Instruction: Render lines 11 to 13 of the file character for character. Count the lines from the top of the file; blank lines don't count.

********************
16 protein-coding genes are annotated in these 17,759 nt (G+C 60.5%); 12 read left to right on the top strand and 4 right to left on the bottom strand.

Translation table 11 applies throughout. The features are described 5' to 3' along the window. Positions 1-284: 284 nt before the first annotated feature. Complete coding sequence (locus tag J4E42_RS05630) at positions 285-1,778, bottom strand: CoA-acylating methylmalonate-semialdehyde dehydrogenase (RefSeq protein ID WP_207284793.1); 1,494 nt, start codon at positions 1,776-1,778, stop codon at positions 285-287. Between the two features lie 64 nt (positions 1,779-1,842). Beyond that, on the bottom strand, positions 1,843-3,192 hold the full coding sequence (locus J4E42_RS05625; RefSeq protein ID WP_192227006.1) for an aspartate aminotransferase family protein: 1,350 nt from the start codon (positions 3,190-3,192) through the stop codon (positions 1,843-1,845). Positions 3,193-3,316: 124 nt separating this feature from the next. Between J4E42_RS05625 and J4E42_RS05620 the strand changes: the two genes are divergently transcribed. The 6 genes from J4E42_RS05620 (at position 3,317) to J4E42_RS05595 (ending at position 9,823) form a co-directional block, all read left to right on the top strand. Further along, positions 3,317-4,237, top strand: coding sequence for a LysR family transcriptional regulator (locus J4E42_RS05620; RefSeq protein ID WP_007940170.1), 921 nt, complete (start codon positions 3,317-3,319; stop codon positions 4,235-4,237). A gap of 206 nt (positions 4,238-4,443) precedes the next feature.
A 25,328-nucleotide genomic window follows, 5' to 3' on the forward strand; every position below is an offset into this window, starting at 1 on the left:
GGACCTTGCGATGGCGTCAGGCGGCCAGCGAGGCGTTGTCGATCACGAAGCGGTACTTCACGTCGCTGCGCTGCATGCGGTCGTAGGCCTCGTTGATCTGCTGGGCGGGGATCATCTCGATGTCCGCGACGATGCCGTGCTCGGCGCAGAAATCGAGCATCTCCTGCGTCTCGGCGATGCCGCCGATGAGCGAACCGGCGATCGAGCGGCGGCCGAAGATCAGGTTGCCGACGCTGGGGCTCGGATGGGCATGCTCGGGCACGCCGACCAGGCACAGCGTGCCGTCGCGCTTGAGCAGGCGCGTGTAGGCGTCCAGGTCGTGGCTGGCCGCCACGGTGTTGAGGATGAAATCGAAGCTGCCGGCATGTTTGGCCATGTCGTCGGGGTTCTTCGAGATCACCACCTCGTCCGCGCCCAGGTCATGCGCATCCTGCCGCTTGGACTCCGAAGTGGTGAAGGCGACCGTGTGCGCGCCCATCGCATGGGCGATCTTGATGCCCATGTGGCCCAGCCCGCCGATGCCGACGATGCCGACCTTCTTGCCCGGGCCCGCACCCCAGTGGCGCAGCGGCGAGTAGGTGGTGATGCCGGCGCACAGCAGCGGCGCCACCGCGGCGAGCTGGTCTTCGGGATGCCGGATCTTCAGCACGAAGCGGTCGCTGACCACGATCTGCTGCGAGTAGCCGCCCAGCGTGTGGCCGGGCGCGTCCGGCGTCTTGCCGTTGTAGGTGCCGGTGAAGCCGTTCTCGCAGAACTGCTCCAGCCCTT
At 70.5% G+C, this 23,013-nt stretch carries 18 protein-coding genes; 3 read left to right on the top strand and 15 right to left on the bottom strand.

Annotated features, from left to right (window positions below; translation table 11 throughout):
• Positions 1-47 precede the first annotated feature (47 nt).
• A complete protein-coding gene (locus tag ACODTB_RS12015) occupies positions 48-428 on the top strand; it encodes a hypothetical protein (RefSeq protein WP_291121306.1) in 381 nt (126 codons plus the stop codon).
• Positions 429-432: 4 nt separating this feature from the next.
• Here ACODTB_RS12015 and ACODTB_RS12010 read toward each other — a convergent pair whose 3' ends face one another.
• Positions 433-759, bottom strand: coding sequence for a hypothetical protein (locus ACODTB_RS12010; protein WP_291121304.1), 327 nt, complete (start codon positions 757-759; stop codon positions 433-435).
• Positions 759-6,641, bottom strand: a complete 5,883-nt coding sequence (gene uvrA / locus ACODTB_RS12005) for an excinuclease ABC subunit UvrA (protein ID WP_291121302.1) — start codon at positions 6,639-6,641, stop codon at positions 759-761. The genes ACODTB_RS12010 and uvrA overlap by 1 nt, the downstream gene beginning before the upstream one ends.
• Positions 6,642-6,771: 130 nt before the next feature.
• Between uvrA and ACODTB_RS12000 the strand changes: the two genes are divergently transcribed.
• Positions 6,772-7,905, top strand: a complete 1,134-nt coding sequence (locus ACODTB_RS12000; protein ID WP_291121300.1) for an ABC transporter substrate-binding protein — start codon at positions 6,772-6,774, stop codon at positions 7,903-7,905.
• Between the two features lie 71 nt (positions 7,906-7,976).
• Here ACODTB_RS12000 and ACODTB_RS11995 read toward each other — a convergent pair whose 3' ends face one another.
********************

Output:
• Positions 433-759, bottom strand: coding sequence for a hypothetical protein (locus ACODTB_RS12010; protein WP_291121304.1), 327 nt, complete (start codon positions 757-759; stop codon positions 433-435).
• Positions 759-6,641, bottom strand: a complete 5,883-nt coding sequence (gene uvrA / locus ACODTB_RS12005) for an excinuclease ABC subunit UvrA (protein ID WP_291121302.1) — start codon at positions 6,639-6,641, stop codon at positions 759-761. The genes ACODTB_RS12010 and uvrA overlap by 1 nt, the downstream gene beginning before the upstream one ends.
• Positions 6,642-6,771: 130 nt before the next feature.